As you've probably heard by now, Condé Nast announced last week that it was shutting down Gourmet magazine, along with several of its other publications. Like many other food lovers, the news hit me hard. But I'm not in mourning for a dear old friend; rather, I'm disappointed about a lost opportunity for the future.
You see, unlike most other people who were devastated by this news, I didn't have a subscription to the magazine. I had just begun to immerse myself in its world, devouring editor-in-chief Ruth Reichl's books, buying the Gourmet Cookbook and Gourmet Today, and making recipes from Gourmet via Epicurious. I was dipping my toes in to see if I was ready to leap, and I was. I had a grand plan to request a subscription for my birthday, which is coming up soon-ish (YAY!).
I had been treating the act of subscribing to the magazine as a big step towards being a "legitimate" cook, not just one who names her blog "Playing House" because everything's a game or experiment. I was taking this transition very seriously and very slowly, savoring it as I progressed. When I first heard the news, I felt like one of my main motivators had been yanked out from under me. It's hard to be too upset, though, thinking about the decades of magazine archives that remain, the amazing resource that is Epicurious, and the 2 cookbooks I'm proud to own. These recipes should keep me busy for at least a lifetime of learning how to cook.
To celebrate the cultural institution that was Gourmet, Julie at A Mingling of Tastes has organized a blogging event to round up some favorite recipes from the magazine. Special thanks to my blogging friend Maggie for posting about it (and I owe her an extra big thanks for turning me on to Ruth Reichl's books too). Julie asked anyone who wants to participate to make their favorite recipe from Gourmet and share it with her. In a few days, she'll post a round up of everyone's beloved recipes, so be sure to check back there on October 19th or 20th.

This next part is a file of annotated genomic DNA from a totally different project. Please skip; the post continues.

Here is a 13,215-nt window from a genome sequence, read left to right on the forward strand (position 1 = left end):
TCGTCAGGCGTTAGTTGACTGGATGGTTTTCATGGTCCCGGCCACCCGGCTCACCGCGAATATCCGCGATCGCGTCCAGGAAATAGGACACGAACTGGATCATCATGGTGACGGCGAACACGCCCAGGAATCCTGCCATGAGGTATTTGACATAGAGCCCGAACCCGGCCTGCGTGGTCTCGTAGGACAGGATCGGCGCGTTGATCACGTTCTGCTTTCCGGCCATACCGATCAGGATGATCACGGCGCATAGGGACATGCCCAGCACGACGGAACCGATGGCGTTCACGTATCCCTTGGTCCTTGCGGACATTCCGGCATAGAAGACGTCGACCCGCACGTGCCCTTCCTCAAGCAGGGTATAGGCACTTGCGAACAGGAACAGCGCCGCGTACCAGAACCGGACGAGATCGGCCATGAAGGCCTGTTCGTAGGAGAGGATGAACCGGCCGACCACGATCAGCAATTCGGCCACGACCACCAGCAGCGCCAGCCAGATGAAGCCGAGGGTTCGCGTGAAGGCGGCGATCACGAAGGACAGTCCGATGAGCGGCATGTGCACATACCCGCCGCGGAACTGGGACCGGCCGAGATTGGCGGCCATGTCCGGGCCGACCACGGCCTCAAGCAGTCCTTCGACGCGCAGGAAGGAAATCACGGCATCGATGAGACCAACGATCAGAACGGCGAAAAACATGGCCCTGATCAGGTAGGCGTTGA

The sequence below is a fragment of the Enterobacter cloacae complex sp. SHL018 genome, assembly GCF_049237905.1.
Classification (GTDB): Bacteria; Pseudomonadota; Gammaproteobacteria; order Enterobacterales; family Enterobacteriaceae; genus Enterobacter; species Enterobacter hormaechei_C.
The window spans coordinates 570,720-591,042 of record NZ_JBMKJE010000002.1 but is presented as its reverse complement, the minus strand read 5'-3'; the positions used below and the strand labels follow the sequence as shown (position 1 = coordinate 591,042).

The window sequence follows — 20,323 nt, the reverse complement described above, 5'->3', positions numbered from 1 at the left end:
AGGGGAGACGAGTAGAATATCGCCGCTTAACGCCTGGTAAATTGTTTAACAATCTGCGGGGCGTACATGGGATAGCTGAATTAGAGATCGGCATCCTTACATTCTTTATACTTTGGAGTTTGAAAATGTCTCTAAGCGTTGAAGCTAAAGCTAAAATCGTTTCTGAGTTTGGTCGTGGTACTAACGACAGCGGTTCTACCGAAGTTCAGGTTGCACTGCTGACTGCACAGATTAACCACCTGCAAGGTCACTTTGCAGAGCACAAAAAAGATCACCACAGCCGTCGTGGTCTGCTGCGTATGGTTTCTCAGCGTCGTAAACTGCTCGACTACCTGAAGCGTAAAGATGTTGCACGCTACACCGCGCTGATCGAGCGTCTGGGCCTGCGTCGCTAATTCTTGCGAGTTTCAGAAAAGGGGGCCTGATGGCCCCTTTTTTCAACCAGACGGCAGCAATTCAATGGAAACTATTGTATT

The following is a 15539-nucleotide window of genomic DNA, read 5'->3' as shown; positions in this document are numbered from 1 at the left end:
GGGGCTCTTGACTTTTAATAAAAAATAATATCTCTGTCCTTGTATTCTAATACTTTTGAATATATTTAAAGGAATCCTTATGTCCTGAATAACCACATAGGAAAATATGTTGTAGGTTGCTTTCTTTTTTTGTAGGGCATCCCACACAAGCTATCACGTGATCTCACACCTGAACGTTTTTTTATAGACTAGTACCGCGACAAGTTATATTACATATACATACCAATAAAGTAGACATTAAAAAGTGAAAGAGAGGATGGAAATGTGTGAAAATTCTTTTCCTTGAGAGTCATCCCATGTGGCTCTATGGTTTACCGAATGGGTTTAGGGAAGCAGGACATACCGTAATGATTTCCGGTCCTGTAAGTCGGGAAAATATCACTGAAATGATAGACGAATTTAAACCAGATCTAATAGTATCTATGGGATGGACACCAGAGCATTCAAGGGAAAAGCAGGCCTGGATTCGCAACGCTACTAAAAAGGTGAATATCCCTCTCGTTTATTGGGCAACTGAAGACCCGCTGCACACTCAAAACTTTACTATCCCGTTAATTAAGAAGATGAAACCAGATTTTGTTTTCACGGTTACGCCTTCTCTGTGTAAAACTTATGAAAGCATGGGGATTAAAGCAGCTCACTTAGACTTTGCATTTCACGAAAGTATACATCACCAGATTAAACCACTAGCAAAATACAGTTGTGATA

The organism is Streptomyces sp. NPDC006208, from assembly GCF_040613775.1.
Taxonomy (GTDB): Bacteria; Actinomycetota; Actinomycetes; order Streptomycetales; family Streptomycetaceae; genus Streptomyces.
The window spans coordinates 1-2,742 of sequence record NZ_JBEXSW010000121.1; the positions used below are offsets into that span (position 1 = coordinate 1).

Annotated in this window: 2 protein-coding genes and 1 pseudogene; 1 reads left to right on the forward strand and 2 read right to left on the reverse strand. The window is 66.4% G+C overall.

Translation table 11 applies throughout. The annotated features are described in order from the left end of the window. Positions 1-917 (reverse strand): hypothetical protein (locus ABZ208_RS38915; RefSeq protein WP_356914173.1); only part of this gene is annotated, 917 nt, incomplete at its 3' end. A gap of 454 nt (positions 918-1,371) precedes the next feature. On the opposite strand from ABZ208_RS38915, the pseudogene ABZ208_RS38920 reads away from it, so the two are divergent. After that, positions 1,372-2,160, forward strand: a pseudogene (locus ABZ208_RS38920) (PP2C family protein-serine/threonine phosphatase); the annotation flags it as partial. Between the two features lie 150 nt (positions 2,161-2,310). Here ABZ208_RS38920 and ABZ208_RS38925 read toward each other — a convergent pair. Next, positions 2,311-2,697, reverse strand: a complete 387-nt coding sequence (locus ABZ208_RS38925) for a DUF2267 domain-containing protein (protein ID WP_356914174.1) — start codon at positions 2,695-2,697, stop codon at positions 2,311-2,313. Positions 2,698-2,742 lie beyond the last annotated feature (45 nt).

Since I didn't have a favorite (yet), I chose something that I had been wanting to try: Slow-Roasted Tomatoes. We were recently gifted with a big bag of fresh-from-the-garden tomatoes by our friends Cathy and Rodney (they're the folks who introduced us to Oliver at the Humane Society), so the timing was quite serendipitous.
These tomatoes are drizzled with an olive oil-garlic mixture before roasting. Forget scented candles, reed diffusers, and incense. If you want your house to smell heavenly, just pop some of these in the oven and enjoy the aroma throughout the day as they cook down. I tossed ours with some fresh pasta, but they're so versatile, I'll be making them often throughout the winter. I've read that slow-roasting brings out the best in even crummy store-bought winter tomatoes.
From Gourmet Magazine, August 2009
Makes 4-6 servings
4 pounds tomatoes, cherry or grape tomatoes halved lengthwise, larger tomatoes cut in quarters or eighths
6 garlic cloves, minced
5 tablespoons extra-virgin olive oil
1.Preheat oven to 200°F with racks in upper and lower thirds.
2. Put tomatoes, cut side up, in 2 large 4-sided sheet pans. Combine garlic and oil and spoon over tomatoes. Season tomatoes with salt and pepper.
3. Roast in oven 6 to 8 hours (tomatoes will be greatly reduced in size but still moist). Cool.
Note: Roasted tomatoes keep in an airtight container, chilled, 2 weeks. Bring to room temperature before using.